Looking for Reader Input on the Future of Naked Bible

Posted By on December 9, 2011

Over the next thirty days or so, I’m hoping to garner a lot of responses to this short (three question) survey about the future of the Naked Bible. The future of MEMRA and my general efforts to put out biblical-theological content are also in view. Some of the questions deal with suggestions from readers that involve financial support. The “church” question is included since I have been asked about “doing church” online a number of times (i.e., producing sermon content on a weekly basis — not baptizing anyone in cyberspace!)† I thought it best to get broad input.

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15 Responses to “Looking for Reader Input on the Future of Naked Bible”

  1. Brent Bailey says:

    At a time in my Christian life when most other Bible studies seem to leave the void, the topics and discussions here seem to fill them.
    Thank you and keep up the good work

  2. Sermons could be interesting to get a more ‘personal’ look at things. We know you as a scholar… but how does the Divine Council stuff affect your everyday faith and life, and the mission of the church today? I hope you can see what I’m getting at.

  3. Shaun says:

    Podcast – Sheol Yeah!!

  4. Shaun Swanson says:

    Iím not so sure about sermons. Iím sure you would do a great job but there are plenty of sermons online and there is a lack of Christian scholars offering serious education to lay people (especially on Old Testament topics).

    Put another way, if I had to choose between a sermon with bits of scholarship, or a scholarly lecture that is a bit preachy Iíd choose the latter.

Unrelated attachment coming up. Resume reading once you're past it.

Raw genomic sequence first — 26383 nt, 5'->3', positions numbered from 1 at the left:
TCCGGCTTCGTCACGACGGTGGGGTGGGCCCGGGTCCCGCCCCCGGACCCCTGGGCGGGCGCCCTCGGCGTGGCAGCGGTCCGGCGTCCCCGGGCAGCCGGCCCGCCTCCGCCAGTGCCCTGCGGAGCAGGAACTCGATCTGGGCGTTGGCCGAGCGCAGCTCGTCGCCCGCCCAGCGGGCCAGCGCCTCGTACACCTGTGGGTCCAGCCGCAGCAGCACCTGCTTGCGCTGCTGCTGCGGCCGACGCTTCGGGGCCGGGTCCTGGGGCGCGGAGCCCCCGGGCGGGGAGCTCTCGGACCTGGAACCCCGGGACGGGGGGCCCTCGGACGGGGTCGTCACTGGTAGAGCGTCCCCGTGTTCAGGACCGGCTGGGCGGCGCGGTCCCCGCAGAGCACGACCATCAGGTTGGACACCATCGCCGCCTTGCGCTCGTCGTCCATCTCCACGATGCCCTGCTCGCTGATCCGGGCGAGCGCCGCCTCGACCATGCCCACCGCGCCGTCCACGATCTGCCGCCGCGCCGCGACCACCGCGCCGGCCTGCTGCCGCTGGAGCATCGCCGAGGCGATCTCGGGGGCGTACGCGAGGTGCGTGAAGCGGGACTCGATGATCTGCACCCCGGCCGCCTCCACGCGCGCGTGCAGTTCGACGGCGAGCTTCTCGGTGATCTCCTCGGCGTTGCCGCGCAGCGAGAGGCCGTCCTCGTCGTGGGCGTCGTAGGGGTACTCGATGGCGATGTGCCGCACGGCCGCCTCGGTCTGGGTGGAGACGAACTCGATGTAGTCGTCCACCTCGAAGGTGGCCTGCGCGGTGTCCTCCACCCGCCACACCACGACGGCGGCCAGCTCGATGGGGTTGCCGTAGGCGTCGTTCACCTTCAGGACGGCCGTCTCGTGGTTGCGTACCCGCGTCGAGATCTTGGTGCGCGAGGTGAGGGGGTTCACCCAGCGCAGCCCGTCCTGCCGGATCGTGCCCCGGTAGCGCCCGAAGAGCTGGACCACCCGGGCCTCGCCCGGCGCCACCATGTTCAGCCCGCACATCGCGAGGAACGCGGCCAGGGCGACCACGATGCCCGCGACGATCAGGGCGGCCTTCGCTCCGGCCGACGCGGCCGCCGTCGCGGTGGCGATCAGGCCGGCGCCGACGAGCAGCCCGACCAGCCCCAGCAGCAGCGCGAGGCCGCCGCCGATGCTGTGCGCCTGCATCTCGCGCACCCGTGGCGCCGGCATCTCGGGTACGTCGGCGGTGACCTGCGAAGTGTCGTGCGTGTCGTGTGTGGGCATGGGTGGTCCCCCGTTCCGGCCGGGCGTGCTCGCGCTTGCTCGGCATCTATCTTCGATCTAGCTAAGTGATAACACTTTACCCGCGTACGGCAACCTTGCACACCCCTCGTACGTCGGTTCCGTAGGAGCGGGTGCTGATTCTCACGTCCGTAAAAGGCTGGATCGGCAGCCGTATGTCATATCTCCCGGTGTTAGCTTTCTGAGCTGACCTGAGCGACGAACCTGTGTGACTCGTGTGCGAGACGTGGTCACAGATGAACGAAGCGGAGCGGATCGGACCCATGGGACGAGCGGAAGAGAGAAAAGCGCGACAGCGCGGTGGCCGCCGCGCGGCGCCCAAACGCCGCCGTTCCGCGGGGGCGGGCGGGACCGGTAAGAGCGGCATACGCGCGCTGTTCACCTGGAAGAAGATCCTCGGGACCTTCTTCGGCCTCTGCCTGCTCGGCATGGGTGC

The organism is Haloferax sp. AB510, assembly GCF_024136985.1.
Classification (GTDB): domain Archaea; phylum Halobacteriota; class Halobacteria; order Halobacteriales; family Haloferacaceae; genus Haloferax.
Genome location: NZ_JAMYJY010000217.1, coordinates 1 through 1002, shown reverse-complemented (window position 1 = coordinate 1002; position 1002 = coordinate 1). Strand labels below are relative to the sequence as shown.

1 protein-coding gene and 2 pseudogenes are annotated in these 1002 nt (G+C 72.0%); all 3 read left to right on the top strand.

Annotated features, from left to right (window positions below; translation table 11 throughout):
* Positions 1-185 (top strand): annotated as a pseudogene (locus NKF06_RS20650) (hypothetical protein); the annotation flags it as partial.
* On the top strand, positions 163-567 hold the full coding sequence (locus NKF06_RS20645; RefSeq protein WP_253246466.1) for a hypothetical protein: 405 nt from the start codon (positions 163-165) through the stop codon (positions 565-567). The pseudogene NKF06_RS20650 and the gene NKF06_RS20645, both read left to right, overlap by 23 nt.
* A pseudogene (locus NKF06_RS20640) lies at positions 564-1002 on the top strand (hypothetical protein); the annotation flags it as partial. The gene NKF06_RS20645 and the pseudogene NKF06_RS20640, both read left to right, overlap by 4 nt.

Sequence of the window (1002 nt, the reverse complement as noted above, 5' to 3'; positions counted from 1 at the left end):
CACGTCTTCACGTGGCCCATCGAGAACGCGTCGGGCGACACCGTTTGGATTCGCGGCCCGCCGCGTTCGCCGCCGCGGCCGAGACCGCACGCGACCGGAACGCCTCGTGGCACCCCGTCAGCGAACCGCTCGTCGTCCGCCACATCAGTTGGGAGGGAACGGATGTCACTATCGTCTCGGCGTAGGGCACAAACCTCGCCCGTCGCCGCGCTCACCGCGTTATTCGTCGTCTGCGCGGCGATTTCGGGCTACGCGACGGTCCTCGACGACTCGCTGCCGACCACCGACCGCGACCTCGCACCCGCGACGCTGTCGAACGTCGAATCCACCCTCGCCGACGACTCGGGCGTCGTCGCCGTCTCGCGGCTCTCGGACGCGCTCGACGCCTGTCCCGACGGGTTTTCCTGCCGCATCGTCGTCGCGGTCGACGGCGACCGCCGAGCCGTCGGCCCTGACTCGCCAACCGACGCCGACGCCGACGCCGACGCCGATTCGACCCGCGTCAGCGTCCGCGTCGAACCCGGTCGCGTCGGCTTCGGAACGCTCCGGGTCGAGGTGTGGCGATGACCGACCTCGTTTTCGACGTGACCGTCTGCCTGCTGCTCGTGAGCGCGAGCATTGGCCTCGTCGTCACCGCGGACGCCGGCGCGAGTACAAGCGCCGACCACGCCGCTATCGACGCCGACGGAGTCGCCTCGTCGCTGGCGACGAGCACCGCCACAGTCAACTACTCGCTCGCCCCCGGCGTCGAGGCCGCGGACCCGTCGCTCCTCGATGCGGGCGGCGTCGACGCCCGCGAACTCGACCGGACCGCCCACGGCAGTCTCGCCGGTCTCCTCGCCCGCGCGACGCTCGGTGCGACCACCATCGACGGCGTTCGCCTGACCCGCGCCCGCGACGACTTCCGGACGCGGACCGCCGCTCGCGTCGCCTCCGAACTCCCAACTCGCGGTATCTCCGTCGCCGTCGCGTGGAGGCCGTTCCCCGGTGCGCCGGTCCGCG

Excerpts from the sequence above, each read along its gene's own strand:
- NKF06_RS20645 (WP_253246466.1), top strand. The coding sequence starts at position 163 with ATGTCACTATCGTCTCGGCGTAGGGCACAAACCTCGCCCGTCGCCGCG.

Others are free to disagree.

  5. kennethos says:

    Unsure about how you’d produce sermon content, but that’s ignorance on my part. A podcast would be awesome, though.

  6. I like what I see here and would hate to see it leave. I discovered you recently when I was wrestling with the idea of learning to read the MT. I had all but made up my mind to stick with the OG and forego Hebrew. (My Hebrew experience was with Lambdin/Ross from the 70’s and the endless paradigms were brutal). At times it seemed we were being trained to be Tiberian scribes.

    Your Hebrew lessons were a breathe of fresh air. Because of your online Hebrew lessons and Dr. William Griffin’s, HebrewforReadingComprehension.com, my world is richer.

  7. roberterasmus says:


    My interest and enjoyment of you and your brain is something I reserve for very few. The “church” (can we use the better term “community”?) doesn’t need sermons nor with sermonizing have the affects that your research and research writing (subtle but important difference here…) are what will help more, IMHO.

    My wife and I have been pleasantly surprised by your candor and intensity. Truly your work in doctrine alone (from the northwest semitic perspective) should stand and deliver many from the overreaching simplicity of fundamentalism. Yet the work, which is far from done, BTW, is filling in some vast holes in the study of the Hebrew Scriptures and gaining ground back from the “critical” theologians who have thrown up a terrible wall around the explication of the texts.

    Thanks for your work and I pray for you often.


  8. roberterasmus says:

    What’s revelation for, BTW? Did someone say it went away? “to each is given the manifestation of the spirit for profiting”…

    Oh, yeah, Lambdin, 1976/77, U of C with Dennis Pardee#$@&*()^^&%#%#

    • MSH says:

      I almost teared up (again) at your Lambdin experience. I can identify, having been forced to try and learn elementary Middle Egyptian with Gardiner. You know you’re in a bad place when your Egyptologist professor gets to a point in the grammar and says, “I’ve been teaching Egyptian for 18 years, and I have no idea what Gardiner is talking about here.”

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